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[an-tuh-nee for 1, 2; an-thuh-nee for 3; an-thuh-nee or, esp. British, -tuh- for 4] /ˈæn tə ni for 1, 2; ˈæn θə ni for 3; ˈæn θə ni or, esp. British, -tə- for 4/
Saint, a.d. 251?–356? Egyptian hermit: founder of Christian monasticism.
Susan Brownell
[brou-nel] /ˈbraʊ nɛl/ (Show IPA),
1820–1906, U.S. reformer and suffragist.
a male given name: from Latin Antonius, a family name. Unabridged
Based on the Random House Dictionary, © Random House, Inc. 2018.
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Examples from the Web for Anthony
Contemporary Examples
Historical Examples
  • As I thought of Anthony, Mrs. East came and stood beside me.

    It Happened in Egypt C. N. Williamson
  • "I think he came from your friend Anthony with an 'H,'" Cleopatra broke in.

    It Happened in Egypt C. N. Williamson
  • Anthony had brought this on himself, but I was not angry with Anthony.

    It Happened in Egypt C. N. Williamson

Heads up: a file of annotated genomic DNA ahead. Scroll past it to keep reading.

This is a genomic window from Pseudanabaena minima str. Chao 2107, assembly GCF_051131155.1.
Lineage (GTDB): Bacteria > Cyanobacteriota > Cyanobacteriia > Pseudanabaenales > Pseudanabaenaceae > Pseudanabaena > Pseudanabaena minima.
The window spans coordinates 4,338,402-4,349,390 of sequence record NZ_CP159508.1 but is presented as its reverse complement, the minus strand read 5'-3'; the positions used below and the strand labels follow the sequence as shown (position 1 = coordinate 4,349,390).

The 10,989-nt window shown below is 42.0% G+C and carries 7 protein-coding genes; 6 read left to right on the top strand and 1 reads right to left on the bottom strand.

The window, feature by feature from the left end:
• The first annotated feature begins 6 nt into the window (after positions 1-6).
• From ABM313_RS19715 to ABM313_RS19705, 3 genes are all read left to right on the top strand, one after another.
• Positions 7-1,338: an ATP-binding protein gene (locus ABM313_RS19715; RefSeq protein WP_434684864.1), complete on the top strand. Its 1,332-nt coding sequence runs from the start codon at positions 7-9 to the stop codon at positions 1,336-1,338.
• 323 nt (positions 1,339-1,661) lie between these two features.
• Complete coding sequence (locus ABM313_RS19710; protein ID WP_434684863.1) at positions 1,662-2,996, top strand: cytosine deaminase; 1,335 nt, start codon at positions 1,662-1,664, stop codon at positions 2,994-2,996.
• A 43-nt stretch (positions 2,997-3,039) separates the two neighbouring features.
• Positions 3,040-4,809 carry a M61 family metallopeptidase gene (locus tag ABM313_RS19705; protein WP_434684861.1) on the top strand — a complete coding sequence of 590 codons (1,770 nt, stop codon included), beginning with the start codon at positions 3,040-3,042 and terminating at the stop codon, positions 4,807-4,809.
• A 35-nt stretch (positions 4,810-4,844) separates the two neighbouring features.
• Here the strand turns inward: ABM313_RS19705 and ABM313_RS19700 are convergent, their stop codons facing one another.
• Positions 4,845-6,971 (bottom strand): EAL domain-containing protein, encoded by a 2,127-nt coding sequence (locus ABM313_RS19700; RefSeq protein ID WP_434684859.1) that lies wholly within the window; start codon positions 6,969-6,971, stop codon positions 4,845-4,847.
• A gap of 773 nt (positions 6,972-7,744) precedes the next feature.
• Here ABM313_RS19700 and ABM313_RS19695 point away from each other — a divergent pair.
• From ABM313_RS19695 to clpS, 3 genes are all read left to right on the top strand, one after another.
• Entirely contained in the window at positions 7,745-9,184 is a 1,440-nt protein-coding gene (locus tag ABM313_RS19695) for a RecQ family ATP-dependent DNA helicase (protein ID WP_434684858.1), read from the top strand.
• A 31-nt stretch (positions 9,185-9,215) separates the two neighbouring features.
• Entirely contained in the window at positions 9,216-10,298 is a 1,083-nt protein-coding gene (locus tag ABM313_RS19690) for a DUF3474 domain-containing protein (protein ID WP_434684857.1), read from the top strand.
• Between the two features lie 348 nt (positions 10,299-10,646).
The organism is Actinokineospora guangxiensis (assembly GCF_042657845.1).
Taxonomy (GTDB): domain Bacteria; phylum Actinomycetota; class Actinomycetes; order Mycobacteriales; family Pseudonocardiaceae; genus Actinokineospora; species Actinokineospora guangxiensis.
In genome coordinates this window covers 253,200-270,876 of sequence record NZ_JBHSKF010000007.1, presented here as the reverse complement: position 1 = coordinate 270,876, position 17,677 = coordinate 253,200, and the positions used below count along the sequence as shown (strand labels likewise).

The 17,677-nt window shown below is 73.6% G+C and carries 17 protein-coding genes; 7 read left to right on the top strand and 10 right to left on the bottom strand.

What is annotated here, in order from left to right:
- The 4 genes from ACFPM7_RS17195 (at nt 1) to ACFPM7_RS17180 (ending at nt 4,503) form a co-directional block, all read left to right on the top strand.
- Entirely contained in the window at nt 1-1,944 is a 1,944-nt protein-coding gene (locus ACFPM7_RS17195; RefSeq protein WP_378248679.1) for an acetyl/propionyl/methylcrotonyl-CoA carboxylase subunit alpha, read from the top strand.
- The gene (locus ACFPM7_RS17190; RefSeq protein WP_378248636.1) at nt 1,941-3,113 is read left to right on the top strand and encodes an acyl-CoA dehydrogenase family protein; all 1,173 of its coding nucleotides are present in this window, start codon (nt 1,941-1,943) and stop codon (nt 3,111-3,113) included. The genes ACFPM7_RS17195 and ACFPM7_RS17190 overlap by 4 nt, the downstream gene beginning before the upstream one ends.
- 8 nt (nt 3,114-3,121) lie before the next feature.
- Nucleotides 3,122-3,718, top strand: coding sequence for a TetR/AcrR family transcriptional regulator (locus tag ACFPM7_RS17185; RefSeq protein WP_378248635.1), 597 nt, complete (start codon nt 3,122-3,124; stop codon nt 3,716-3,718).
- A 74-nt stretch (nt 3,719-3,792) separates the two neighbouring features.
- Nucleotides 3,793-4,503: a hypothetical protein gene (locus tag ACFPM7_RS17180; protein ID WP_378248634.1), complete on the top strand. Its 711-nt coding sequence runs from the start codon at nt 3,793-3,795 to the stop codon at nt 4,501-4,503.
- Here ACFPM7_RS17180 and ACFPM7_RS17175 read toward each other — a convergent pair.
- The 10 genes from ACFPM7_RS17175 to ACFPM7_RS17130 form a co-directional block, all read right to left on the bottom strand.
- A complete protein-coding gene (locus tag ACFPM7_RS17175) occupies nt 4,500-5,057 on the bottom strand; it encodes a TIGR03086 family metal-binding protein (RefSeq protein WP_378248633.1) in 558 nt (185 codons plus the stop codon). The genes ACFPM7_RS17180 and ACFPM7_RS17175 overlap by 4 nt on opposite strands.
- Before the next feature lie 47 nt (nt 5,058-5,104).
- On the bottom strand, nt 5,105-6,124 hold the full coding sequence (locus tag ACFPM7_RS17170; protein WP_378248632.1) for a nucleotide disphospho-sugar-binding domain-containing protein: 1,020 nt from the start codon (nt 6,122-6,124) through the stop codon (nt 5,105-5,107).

• When I had polished them off, Anthony shook his green-turbaned head.

    It Happened in Egypt C. N. Williamson
  • True, Anthony Fenton had in his veins but very few such drops.

    It Happened in Egypt C. N. Williamson
British Dictionary definitions for Anthony


Saint. ?251–?356 ad, Egyptian hermit, commonly regarded as the founder of Christian monasticism. Feast day: Jan 17
Collins English Dictionary - Complete & Unabridged 2012 Digital Edition
© William Collins Sons & Co. Ltd. 1979, 1986 © HarperCollins
Publishers 1998, 2000, 2003, 2005, 2006, 2007, 2009, 2012
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Word Origin and History for Anthony

masc. proper name, from Latin Antonius, name of a Roman gens (with excrescent -h- probably suggested by many Greek loan words beginning anth-, e.g. anthros "flower," anthropos "man"); St. Anthony (4c.), Egyptian hermit, patron saint of swineherds, to whom one of each litter was usually vowed, hence Anthony for "smallest pig of the litter (1660s; in condensed form tantony pig from 1590s). St. Anthony's Fire (1520s), popular name for erysipelas, is said to be so called from the tradition that those who sought his intercession recovered from that distemper during a fatal epidemic in 1089.

Online Etymology Dictionary, © 2010 Douglas Harper
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